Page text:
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City Council unanimously passes inclusion resolution supporting city's Asian Americans
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City Council unanimously passes inclusion resolution supporting city's Asian Americans

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Asian Center candlelight vigil, 3.25

More than a hundred people, including Tram Kieu (center), gather at Tower Square in downtown Lincoln for a candlelight vigil remembering the victims of a March shooting in Atlanta.

The Lincoln City Council on Monday unanimously approved a resolution affirming the city’s commitment to being a diverse and inclusive community in light of increased discrimination against Asian Americans.

Several people spoke in favor of the resolution, introduced by Councilwoman Jane Raybould, and two people voiced their opposition, which prompted comment from some council members and apologies to those who spoke in support.

“I don’t have to wait until there is a violent tragedy in our community to come forward and say hate should not be tolerated,” said Councilwoman Sändra Washington. “I was so thrown by the testimony I heard invalidating the experiences, the lived reality of Asian Americans in our community.”

One speaker, Laura Rauscher, said she thought such a resolution would create more separation, and that all people in the community are welcome, and all deserve protection.

Shawn Trucke said the resolution propagates several false narratives that should be corrected before it is passed. Many viruses are named after the places they originate, he said, it’s not clear the shootings in Atlanta in March of eight people, six of whom were Asian women, were racially motivated and he said Lincoln's police crime stats don’t show an increase in crime against people of Asian descent.

Raybould read a letter from her sister-in-law, who is Asian American. She wrote that her Asian friends have commented about increased “sneers and slights” while out in the community and someone on social media questioned her right to vote because of her ethnicity.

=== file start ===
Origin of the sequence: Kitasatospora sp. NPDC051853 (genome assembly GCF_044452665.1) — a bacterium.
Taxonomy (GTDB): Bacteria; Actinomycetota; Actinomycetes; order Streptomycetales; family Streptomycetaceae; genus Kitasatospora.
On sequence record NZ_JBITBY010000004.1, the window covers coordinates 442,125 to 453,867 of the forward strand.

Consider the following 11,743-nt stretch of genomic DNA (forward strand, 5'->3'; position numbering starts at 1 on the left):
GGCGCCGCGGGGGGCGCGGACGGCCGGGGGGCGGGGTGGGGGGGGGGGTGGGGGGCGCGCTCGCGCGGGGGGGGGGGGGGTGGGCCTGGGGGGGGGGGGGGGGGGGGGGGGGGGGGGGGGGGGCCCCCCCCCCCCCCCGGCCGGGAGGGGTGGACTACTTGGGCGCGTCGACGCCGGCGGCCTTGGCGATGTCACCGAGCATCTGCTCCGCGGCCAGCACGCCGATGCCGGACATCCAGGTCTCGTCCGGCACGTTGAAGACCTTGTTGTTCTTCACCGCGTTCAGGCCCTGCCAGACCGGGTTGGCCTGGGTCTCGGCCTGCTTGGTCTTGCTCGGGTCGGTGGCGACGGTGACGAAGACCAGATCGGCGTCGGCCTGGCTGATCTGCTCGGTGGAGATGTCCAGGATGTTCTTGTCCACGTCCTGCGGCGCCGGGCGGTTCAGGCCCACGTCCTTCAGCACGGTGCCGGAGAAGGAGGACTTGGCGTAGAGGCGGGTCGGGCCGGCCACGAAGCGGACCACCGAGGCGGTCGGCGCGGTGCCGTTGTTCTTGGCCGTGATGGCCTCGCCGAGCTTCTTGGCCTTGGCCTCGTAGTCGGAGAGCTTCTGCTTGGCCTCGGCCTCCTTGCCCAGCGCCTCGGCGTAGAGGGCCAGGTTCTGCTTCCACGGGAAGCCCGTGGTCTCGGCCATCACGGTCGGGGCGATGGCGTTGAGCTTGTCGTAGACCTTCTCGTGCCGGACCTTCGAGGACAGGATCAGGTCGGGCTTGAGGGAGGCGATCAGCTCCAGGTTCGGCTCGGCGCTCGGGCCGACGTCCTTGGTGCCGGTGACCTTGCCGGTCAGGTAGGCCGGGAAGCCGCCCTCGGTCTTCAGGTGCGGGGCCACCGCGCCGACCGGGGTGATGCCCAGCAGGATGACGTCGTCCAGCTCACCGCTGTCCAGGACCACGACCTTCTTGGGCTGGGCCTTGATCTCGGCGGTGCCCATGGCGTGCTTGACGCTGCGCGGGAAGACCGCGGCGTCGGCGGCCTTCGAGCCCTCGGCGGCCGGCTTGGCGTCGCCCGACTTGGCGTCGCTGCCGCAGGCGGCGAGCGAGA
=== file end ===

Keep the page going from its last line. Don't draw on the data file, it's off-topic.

“For Lincoln to achieve the status as a welcoming and belonging community we need to do more than recite platitudes. We need to demonstrate intent at the highest levels,” the letter read.

Gary Yuen, who came to Lincoln 30 years ago to teach at the University of Nebraska-Lincoln, said he’s seen the situation improve over the three decades he’s lived here, but discrimination still occurs.

“I would tell you, and other Asians would tell you, that the subtle acts of anti-Asian racism occur all the time. They persist,” he said.

It’s troubling to see newcomer Asians have to deal with that, and to see young Asian Americans who grew up here wonder why they’re treated differently.

Dustin Oltman, who represented the Asian Community and Cultural Center, said he passes as white but his grandmother came from Japan and he worries what could happen to his mom is she’s out at night.

“A lot of people say there’s no racism here in Nebraska, but I’ve seen it my whole life,” he said.

Councilman Roy Christensen said that despite some objections to the wording of the resolution he supports it.

“I believe that fear, based on ignorance, is the root of racism,” he said. “I hope this resolution can help remove some of the ignorance in Lincoln. We’re unlikely to eliminate ignorance but we must try.”

Reach the writer at 402-473-7226 or mreist@journalstar.com.

On Twitter @LJSreist

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Local government reporter

Margaret Reist is a Lincoln native, the mom of three high school graduates now navigating college and an education junkie who covers students, teachers and policymakers inside and outside the K-12 classroom.

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